Senate Republicans Tuesday blocked sweeping legislation on election and campaign finance reforms that Democrats said is crucial to ensuring voting rights and saving democracy but the GOP blasted as a partisan power grab.
The "For the People Act" needed 60 votes to clear a procedural vote in the Senate Tuesday, but Republicans filibustered and killed the legislation from advancing to debate. No Republicans joined with the 50 Democrats on the motion to proceed.
Senate Minority Leader Mitch McConnell, R-Ky., said Republicans won't stand for Democrats' attempt to impose new voting standards on states that would "rig" elections in their favor. He called the substance of the nearly 900-page bill "rotten" to its core.
Republicans took issue with imposing federal standards on state elections that they said would weaken state ID requirements. They also oppose starting a new public financing system for congressional elections and politicizing the Federal Elections Commission that enforces campaign finance laws.
Even GOP moderate Sen. Lisa Murkowski of Alaska said she couldn't support the "partisan federal takeover of the election system." In a floor speech, she said she'd back elements of the bill and will co-sponsor the separate John Lewis Voting Rights Act, but can't back Democrats' "one-size-fits-all" reforms.
Democrats, with the White House on their side, framed the legislation as an urgent priority to save democracy in the face of GOP efforts in state legislatures around the country to pass "voter suppression laws" in the wake of former President Trump's 2020 election loss and unsubstantiated claims of widespread voter fraud.
"Democracy is in peril, here, in America," President Biden's White House said in a statement Tuesday supporting the bill. "The right to vote – a sacred right in this country – is under assault with an intensity and an aggressiveness we have not seen in a long time."
Voting rights have been such a concern for the White House that Vice President Kamala Harris presided over the debate on the Senate floor Tuesday evening and announced the failed 50-50 vote. Afterward, she said the White House is committed to ensuring access to the polls. "The fight is not over," she told reporters at the Capitol.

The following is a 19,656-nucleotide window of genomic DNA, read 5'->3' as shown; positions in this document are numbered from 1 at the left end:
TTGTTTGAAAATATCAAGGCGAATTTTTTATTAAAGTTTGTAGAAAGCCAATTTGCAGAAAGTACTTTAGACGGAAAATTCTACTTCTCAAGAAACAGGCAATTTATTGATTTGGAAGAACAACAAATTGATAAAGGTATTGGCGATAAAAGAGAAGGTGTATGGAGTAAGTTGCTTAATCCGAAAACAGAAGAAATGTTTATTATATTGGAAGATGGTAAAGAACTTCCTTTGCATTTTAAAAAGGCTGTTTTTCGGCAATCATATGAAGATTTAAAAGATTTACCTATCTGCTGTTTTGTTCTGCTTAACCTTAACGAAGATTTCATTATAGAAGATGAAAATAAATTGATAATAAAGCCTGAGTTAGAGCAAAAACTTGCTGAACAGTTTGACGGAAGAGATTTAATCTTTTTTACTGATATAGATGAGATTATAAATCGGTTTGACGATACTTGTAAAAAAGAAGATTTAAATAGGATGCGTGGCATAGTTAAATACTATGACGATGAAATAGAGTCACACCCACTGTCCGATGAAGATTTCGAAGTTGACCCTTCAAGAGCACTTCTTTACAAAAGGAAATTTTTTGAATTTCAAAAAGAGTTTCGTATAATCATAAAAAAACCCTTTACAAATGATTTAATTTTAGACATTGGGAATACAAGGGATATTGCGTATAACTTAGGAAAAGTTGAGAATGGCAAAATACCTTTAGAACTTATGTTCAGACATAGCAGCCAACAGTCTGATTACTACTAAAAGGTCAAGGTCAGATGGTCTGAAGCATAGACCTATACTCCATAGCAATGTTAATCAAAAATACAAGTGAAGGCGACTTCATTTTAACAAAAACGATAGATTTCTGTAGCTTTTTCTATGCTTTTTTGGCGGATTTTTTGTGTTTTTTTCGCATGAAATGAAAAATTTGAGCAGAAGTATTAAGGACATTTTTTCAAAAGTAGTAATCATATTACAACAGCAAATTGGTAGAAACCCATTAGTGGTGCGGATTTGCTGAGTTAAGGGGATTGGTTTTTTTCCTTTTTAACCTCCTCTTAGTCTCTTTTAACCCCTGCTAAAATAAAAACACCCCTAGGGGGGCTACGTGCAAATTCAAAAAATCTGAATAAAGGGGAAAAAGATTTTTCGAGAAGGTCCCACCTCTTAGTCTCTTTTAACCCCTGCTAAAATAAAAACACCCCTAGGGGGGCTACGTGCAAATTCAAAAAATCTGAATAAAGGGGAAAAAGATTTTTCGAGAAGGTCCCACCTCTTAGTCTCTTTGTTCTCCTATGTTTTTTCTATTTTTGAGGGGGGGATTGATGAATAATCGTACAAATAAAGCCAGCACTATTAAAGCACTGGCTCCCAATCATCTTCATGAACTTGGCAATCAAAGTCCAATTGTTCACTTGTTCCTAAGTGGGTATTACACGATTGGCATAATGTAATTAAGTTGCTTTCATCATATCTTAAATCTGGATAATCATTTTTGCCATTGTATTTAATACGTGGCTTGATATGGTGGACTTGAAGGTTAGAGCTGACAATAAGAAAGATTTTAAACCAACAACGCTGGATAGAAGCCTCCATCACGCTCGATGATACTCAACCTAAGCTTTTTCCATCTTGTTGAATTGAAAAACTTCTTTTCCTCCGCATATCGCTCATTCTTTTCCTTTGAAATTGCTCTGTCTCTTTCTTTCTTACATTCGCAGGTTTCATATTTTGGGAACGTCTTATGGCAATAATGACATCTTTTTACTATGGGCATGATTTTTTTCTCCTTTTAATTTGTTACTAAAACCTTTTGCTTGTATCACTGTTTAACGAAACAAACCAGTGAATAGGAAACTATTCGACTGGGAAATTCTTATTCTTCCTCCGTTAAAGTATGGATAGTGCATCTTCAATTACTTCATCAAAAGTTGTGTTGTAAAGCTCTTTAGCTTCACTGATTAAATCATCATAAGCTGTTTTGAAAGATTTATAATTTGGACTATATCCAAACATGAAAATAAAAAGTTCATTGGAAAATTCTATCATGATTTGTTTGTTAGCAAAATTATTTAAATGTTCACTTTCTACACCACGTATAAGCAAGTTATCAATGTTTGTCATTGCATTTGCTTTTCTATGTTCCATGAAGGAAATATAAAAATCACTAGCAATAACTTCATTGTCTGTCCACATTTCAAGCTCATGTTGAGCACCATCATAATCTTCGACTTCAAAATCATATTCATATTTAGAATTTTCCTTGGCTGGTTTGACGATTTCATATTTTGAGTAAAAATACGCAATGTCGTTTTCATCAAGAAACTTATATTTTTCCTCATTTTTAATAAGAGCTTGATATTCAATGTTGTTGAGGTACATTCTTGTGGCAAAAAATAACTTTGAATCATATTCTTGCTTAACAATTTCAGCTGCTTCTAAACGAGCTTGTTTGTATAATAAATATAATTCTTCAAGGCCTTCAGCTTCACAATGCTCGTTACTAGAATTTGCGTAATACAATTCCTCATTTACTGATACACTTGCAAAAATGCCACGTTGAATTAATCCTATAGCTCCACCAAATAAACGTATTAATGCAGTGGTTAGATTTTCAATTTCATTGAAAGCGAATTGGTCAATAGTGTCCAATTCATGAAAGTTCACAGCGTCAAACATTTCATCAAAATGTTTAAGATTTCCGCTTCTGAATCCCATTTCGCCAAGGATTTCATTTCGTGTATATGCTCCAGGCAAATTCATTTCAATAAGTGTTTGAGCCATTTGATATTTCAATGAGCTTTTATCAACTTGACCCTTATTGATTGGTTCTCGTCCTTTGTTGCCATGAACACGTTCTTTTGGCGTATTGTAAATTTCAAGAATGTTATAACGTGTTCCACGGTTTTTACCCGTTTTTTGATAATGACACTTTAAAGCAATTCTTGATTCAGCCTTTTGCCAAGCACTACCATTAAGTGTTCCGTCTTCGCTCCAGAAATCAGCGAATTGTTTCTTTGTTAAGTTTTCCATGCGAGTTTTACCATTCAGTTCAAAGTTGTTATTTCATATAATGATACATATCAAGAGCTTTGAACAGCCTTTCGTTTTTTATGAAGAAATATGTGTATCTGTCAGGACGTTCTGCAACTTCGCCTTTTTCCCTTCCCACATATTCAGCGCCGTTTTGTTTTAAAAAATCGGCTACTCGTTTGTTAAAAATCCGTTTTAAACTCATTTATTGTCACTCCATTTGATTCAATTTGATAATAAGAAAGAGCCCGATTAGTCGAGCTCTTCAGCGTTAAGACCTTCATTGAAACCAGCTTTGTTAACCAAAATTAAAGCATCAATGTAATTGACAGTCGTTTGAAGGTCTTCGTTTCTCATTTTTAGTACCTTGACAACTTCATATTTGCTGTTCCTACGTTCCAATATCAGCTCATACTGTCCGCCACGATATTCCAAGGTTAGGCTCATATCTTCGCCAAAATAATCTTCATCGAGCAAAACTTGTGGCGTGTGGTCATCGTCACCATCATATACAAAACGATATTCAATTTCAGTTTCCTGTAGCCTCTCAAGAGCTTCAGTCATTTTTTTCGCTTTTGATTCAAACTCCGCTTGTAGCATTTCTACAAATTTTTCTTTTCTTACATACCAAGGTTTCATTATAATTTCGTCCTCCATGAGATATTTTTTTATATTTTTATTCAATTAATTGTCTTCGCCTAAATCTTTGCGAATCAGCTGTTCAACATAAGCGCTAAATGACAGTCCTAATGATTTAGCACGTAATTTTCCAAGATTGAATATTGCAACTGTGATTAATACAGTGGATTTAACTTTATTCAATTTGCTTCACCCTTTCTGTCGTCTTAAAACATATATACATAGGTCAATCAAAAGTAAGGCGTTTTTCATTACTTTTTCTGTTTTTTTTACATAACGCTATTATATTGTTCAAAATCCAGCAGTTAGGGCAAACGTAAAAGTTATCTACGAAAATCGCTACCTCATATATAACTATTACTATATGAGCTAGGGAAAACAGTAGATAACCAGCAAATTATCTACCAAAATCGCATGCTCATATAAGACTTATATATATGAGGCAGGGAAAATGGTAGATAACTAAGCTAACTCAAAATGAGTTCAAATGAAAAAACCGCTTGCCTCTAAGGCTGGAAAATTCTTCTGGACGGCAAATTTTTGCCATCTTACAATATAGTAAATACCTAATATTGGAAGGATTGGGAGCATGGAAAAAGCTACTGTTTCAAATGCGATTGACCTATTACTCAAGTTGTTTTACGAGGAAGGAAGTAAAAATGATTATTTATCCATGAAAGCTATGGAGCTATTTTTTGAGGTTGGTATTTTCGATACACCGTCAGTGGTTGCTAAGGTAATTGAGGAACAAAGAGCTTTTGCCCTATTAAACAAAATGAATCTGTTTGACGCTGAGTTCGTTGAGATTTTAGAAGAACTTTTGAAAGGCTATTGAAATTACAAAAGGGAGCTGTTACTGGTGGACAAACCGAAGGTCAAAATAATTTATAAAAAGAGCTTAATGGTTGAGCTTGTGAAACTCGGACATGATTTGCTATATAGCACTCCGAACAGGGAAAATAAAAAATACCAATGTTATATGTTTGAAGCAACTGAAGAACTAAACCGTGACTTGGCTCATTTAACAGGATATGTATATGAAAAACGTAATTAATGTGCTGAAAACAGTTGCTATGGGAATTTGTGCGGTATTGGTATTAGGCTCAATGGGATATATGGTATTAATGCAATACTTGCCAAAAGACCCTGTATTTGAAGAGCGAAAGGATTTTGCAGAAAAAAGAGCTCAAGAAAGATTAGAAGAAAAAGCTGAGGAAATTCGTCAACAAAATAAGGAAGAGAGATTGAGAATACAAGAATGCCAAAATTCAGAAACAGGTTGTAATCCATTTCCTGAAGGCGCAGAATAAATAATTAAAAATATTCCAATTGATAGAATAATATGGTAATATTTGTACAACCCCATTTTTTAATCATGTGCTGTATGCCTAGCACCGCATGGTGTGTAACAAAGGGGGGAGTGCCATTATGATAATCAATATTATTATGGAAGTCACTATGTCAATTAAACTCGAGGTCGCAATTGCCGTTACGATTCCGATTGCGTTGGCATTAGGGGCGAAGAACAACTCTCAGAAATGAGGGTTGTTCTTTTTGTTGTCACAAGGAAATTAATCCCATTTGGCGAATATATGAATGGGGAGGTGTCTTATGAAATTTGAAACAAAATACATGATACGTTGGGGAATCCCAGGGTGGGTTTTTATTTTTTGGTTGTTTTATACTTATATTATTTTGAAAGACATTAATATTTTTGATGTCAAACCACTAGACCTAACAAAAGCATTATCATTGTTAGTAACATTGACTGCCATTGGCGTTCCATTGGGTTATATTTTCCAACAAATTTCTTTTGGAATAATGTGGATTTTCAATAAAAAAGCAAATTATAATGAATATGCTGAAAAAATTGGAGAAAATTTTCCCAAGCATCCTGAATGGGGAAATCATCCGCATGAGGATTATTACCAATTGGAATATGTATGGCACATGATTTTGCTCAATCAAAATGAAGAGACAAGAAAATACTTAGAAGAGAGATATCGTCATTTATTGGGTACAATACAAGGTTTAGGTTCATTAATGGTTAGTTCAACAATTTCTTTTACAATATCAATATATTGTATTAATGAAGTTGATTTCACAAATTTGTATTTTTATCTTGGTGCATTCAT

Senate Majority Leader Chuck Schumer, D-N.Y., accused the GOP of being "afraid" to debate the merits of voting rights because they'd be forced to defend their efforts to disenfranchise voters.
"I want to be clear about what just happened on the Senate floor," Schumer said immediately following the vote. "Every single Senate Republican just voted against starting debate … on legislation to protect Americans' voting rights."
He added: "This vote, I'm ashamed to say, is further evidence that voter suppression has become part of the official platform of the Republican Party."
The "For the People Act" was numbered H.R. 1 and S.1 in the House and Senate to signify it was the top priority of Democratic leadership. The bill already passed the House with no GOP support.
The voting rights legislation, if enacted, would take aim at big-dollar donors and dark money in politics by requiring additional disclosure of campaign donors and disclaimers on political advertising. Presidential candidates would also be required to release their tax returns.
It would set up a new 6-1 public matching financing system for congressional elections to encourage more grassroots donations and require states to adopt independent redistricting commissions to prevent partisan gerrymandering.
And the legislation would set basic standards for states to run elections, such as mandating at least 15 days of early voting, setting up automatic voter registration, and permitting the use of student IDs or sworn written statements in states that have voter identification requirements.
While all 50 Democrats were united in moving to debate the bill, with Sen. Joe Manchin, D-W.Va., striking a last-minute deal with Schumer, Democrats are deeply divided on what to do next.
A top Democratic political adviser criticized his own party for wasting time on the S.1 legislation that won't pass. Dmitri Mehlhorn, a key confidant to Democratic funder Reid Hoffman, argued the legislative push was setting the party up for failure and "dragging me and my country off a cliff," according to a report in POLITICO.
Progressives are demanding that Senate Democrats get rid of the legislative filibuster so they can pass the sweeping election reforms, D.C. statehood bill, gun control and police reform bills without any GOP support. But Manchin and Arizona Sen. Kyrsten Sinema have doubled down on their opposition to eliminating the filibuster, meaning any pathway forward on voting reforms would need GOP support.